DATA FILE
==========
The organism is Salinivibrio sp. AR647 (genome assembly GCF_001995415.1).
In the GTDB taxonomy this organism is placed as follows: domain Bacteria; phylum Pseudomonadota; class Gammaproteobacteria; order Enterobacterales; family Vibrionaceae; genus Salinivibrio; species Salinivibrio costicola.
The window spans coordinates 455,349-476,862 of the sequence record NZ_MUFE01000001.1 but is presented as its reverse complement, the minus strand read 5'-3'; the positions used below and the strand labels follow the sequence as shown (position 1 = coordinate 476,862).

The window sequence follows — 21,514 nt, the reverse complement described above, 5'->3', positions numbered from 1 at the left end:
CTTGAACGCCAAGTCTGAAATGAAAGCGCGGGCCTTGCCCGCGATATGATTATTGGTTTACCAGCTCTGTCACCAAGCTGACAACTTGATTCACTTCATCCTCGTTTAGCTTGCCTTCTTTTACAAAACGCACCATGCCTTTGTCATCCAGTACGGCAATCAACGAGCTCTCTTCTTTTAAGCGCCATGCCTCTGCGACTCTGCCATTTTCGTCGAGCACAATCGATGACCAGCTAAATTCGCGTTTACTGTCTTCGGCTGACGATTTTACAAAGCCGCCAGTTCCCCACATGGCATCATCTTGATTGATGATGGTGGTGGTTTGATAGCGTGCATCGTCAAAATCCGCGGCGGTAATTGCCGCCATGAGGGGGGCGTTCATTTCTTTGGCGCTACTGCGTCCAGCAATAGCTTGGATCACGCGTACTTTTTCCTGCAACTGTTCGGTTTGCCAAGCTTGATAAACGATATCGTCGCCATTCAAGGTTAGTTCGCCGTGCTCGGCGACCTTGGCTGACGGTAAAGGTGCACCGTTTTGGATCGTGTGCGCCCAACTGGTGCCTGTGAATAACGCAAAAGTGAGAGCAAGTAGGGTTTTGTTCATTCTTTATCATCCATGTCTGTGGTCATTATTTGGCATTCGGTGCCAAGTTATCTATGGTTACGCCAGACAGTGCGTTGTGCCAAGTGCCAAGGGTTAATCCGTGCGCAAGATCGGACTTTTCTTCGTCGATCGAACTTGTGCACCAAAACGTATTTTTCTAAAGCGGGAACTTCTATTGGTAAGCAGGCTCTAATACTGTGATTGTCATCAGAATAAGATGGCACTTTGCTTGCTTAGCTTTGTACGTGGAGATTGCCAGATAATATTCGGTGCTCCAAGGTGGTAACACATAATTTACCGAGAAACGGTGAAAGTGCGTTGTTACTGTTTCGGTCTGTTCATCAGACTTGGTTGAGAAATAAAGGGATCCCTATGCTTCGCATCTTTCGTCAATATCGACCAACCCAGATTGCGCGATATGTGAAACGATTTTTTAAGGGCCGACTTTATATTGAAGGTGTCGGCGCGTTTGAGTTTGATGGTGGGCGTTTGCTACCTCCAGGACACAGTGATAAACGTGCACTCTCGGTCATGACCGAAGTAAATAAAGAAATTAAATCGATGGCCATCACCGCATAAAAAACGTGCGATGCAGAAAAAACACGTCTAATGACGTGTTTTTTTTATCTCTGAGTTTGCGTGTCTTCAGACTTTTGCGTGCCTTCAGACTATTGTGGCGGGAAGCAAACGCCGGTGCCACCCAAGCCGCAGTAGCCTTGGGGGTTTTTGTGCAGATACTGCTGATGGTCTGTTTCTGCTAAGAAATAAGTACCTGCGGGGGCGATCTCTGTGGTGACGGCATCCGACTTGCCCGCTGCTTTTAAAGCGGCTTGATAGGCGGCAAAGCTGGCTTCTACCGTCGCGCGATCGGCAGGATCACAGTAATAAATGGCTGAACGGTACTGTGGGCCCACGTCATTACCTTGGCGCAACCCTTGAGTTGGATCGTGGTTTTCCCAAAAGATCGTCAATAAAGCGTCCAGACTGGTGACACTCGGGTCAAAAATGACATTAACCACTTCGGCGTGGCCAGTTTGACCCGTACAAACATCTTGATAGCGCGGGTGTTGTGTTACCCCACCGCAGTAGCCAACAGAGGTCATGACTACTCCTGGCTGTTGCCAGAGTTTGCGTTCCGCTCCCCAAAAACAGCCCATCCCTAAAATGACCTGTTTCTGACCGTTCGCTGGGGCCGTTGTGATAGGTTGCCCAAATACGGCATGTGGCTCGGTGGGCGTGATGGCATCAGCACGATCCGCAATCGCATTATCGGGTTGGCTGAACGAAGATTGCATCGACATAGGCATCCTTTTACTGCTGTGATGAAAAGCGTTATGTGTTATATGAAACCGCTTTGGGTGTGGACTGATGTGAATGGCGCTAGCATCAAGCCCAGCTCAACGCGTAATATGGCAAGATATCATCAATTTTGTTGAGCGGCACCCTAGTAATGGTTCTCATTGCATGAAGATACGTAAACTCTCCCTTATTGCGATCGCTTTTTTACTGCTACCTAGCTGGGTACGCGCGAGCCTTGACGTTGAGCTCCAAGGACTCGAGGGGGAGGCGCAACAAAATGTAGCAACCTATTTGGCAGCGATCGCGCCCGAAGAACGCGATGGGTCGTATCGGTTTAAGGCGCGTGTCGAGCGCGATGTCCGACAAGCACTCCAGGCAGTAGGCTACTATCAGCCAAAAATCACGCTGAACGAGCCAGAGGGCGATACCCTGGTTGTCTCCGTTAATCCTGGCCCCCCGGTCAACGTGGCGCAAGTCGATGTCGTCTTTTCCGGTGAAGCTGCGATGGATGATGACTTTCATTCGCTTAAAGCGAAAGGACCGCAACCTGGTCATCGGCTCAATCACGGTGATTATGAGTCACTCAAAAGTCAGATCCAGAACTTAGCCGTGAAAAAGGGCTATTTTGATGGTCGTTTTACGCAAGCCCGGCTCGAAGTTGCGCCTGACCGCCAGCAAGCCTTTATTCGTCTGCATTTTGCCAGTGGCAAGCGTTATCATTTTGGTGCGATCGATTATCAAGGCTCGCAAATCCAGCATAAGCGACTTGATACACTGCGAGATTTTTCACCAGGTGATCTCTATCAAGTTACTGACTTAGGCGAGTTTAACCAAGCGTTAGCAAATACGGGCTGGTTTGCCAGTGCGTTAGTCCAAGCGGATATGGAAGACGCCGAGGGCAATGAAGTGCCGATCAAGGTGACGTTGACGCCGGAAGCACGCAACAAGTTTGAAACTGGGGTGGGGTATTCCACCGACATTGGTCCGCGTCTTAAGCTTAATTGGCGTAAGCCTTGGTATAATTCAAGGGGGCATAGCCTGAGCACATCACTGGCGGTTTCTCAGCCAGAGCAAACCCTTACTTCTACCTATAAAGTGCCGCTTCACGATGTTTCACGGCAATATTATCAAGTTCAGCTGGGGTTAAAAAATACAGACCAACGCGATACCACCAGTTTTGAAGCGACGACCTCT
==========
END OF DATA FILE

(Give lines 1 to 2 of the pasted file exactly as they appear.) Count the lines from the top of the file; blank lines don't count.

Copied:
The organism is Salinivibrio sp. AR647 (genome assembly GCF_001995415.1).
In the GTDB taxonomy this organism is placed as follows: domain Bacteria; phylum Pseudomonadota; class Gammaproteobacteria; order Enterobacterales; family Vibrionaceae; genus Salinivibrio; species Salinivibrio costicola.